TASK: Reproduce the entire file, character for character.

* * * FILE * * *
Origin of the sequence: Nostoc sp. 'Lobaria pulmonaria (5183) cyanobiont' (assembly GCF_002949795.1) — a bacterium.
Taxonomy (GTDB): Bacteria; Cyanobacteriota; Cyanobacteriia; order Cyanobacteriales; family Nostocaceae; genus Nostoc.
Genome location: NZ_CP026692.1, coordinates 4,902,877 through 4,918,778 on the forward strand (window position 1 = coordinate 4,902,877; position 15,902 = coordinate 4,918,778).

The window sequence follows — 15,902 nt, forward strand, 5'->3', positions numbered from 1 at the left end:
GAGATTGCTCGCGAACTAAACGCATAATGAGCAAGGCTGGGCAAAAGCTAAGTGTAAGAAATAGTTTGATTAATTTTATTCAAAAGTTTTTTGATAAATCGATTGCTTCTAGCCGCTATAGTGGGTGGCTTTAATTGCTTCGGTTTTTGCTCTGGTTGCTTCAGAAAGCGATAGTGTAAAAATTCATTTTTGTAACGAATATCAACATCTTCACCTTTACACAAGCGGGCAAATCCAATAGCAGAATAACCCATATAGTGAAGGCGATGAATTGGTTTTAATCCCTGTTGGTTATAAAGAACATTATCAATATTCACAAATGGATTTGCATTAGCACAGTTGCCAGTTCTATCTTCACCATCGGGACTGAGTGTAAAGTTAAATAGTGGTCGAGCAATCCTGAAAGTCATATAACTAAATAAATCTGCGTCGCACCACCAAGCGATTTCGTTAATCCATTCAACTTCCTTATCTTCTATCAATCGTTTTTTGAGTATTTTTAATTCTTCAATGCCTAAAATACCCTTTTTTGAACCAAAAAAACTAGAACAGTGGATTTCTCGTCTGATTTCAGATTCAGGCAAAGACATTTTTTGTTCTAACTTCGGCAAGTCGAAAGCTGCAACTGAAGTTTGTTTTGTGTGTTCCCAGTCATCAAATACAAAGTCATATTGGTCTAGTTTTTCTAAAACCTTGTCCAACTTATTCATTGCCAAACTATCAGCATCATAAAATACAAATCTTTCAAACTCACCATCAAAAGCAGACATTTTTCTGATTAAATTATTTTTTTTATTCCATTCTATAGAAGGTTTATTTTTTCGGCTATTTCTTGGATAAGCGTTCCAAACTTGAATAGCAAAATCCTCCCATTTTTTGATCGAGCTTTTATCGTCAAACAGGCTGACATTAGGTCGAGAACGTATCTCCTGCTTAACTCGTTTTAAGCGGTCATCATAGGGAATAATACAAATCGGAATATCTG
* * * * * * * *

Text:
Origin of the sequence: Nostoc sp. 'Lobaria pulmonaria (5183) cyanobiont' (assembly GCF_002949795.1) — a bacterium.
Taxonomy (GTDB): Bacteria; Cyanobacteriota; Cyanobacteriia; order Cyanobacteriales; family Nostocaceae; genus Nostoc.
Genome location: NZ_CP026692.1, coordinates 4,902,877 through 4,918,778 on the forward strand (window position 1 = coordinate 4,902,877; position 15,902 = coordinate 4,918,778).

The window sequence follows — 15,902 nt, forward strand, 5'->3', positions numbered from 1 at the left end:
GAGATTGCTCGCGAACTAAACGCATAATGAGCAAGGCTGGGCAAAAGCTAAGTGTAAGAAATAGTTTGATTAATTTTATTCAAAAGTTTTTTGATAAATCGATTGCTTCTAGCCGCTATAGTGGGTGGCTTTAATTGCTTCGGTTTTTGCTCTGGTTGCTTCAGAAAGCGATAGTGTAAAAATTCATTTTTGTAACGAATATCAACATCTTCACCTTTACACAAGCGGGCAAATCCAATAGCAGAATAACCCATATAGTGAAGGCGATGAATTGGTTTTAATCCCTGTTGGTTATAAAGAACATTATCAATATTCACAAATGGATTTGCATTAGCACAGTTGCCAGTTCTATCTTCACCATCGGGACTGAGTGTAAAGTTAAATAGTGGTCGAGCAATCCTGAAAGTCATATAACTAAATAAATCTGCGTCGCACCACCAAGCGATTTCGTTAATCCATTCAACTTCCTTATCTTCTATCAATCGTTTTTTGAGTATTTTTAATTCTTCAATGCCTAAAATACCCTTTTTTGAACCAAAAAAACTAGAACAGTGGATTTCTCGTCTGATTTCAGATTCAGGCAAAGACATTTTTTGTTCTAACTTCGGCAAGTCGAAAGCTGCAACTGAAGTTTGTTTTGTGTGTTCCCAGTCATCAAATACAAAGTCATATTGGTCTAGTTTTTCTAAAACCTTGTCCAACTTATTCATTGCCAAACTATCAGCATCATAAAATACAAATCTTTCAAACTCACCATCAAAAGCAGACATTTTTCTGATTAAATTATTTTTTTTATTCCATTCTATAGAAGGTTTATTTTTTCGGCTATTTCTTGGATAAGCGTTCCAAACTTGAATAGCAAAATCCTCCCATTTTTTGATCGAGCTTTTATCGTCAAACAGGCTGACATTAGGTCGAGAACGTATCTCCTGCTTAACTCGTTTTAAGCGGTCATCATAGGGAATAATACAAATCGGAATATCTG